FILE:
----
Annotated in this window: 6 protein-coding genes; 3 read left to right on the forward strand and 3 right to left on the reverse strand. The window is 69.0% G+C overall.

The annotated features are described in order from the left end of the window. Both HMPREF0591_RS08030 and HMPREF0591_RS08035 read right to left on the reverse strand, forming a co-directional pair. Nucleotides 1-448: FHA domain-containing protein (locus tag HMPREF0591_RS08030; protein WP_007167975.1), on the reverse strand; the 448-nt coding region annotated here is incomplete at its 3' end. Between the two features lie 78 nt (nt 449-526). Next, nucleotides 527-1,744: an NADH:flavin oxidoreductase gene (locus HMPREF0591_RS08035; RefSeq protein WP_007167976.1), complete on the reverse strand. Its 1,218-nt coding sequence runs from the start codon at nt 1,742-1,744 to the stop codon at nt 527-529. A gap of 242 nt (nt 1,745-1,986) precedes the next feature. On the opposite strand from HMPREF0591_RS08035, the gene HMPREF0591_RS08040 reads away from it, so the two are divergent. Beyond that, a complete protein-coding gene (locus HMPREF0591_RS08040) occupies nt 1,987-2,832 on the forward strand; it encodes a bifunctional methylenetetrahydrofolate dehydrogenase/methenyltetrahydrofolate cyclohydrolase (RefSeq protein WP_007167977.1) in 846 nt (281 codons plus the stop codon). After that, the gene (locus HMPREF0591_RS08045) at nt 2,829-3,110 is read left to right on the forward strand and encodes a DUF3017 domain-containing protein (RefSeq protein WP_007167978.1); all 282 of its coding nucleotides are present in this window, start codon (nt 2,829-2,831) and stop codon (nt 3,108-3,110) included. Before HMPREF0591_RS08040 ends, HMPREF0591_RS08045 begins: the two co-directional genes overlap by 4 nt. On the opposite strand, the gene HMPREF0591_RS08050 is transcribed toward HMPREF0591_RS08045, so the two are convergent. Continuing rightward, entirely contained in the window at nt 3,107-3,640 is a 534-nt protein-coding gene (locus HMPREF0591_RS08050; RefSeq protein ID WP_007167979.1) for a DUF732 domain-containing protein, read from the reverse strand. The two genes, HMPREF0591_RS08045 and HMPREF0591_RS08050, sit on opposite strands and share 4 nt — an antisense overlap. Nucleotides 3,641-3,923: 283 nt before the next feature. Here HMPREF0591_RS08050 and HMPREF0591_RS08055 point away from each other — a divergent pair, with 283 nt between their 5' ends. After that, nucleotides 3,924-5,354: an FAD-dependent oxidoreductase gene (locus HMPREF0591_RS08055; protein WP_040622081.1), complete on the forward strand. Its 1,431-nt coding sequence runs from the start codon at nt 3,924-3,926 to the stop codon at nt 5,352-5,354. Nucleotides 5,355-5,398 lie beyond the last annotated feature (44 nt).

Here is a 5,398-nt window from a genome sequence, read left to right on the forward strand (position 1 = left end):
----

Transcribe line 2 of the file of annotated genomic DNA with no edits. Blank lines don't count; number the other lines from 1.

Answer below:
The annotated features are described in order from the left end of the window. Both HMPREF0591_RS08030 and HMPREF0591_RS08035 read right to left on the reverse strand, forming a co-directional pair. Nucleotides 1-448: FHA domain-containing protein (locus tag HMPREF0591_RS08030; protein WP_007167975.1), on the reverse strand; the 448-nt coding region annotated here is incomplete at its 3' end. Between the two features lie 78 nt (nt 449-526). Next, nucleotides 527-1,744: an NADH:flavin oxidoreductase gene (locus HMPREF0591_RS08035; RefSeq protein WP_007167976.1), complete on the reverse strand. Its 1,218-nt coding sequence runs from the start codon at nt 1,742-1,744 to the stop codon at nt 527-529. A gap of 242 nt (nt 1,745-1,986) precedes the next feature. On the opposite strand from HMPREF0591_RS08035, the gene HMPREF0591_RS08040 reads away from it, so the two are divergent. Beyond that, a complete protein-coding gene (locus HMPREF0591_RS08040) occupies nt 1,987-2,832 on the forward strand; it encodes a bifunctional methylenetetrahydrofolate dehydrogenase/methenyltetrahydrofolate cyclohydrolase (RefSeq protein WP_007167977.1) in 846 nt (281 codons plus the stop codon). After that, the gene (locus HMPREF0591_RS08045) at nt 2,829-3,110 is read left to right on the forward strand and encodes a DUF3017 domain-containing protein (RefSeq protein WP_007167978.1); all 282 of its coding nucleotides are present in this window, start codon (nt 2,829-2,831) and stop codon (nt 3,108-3,110) included. Before HMPREF0591_RS08040 ends, HMPREF0591_RS08045 begins: the two co-directional genes overlap by 4 nt. On the opposite strand, the gene HMPREF0591_RS08050 is transcribed toward HMPREF0591_RS08045, so the two are convergent. Continuing rightward, entirely contained in the window at nt 3,107-3,640 is a 534-nt protein-coding gene (locus HMPREF0591_RS08050; RefSeq protein ID WP_007167979.1) for a DUF732 domain-containing protein, read from the reverse strand. The two genes, HMPREF0591_RS08045 and HMPREF0591_RS08050, sit on opposite strands and share 4 nt — an antisense overlap. Nucleotides 3,641-3,923: 283 nt before the next feature. Here HMPREF0591_RS08050 and HMPREF0591_RS08055 point away from each other — a divergent pair, with 283 nt between their 5' ends. After that, nucleotides 3,924-5,354: an FAD-dependent oxidoreductase gene (locus HMPREF0591_RS08055; protein WP_040622081.1), complete on the forward strand. Its 1,431-nt coding sequence runs from the start codon at nt 3,924-3,926 to the stop codon at nt 5,352-5,354. Nucleotides 5,355-5,398 lie beyond the last annotated feature (44 nt).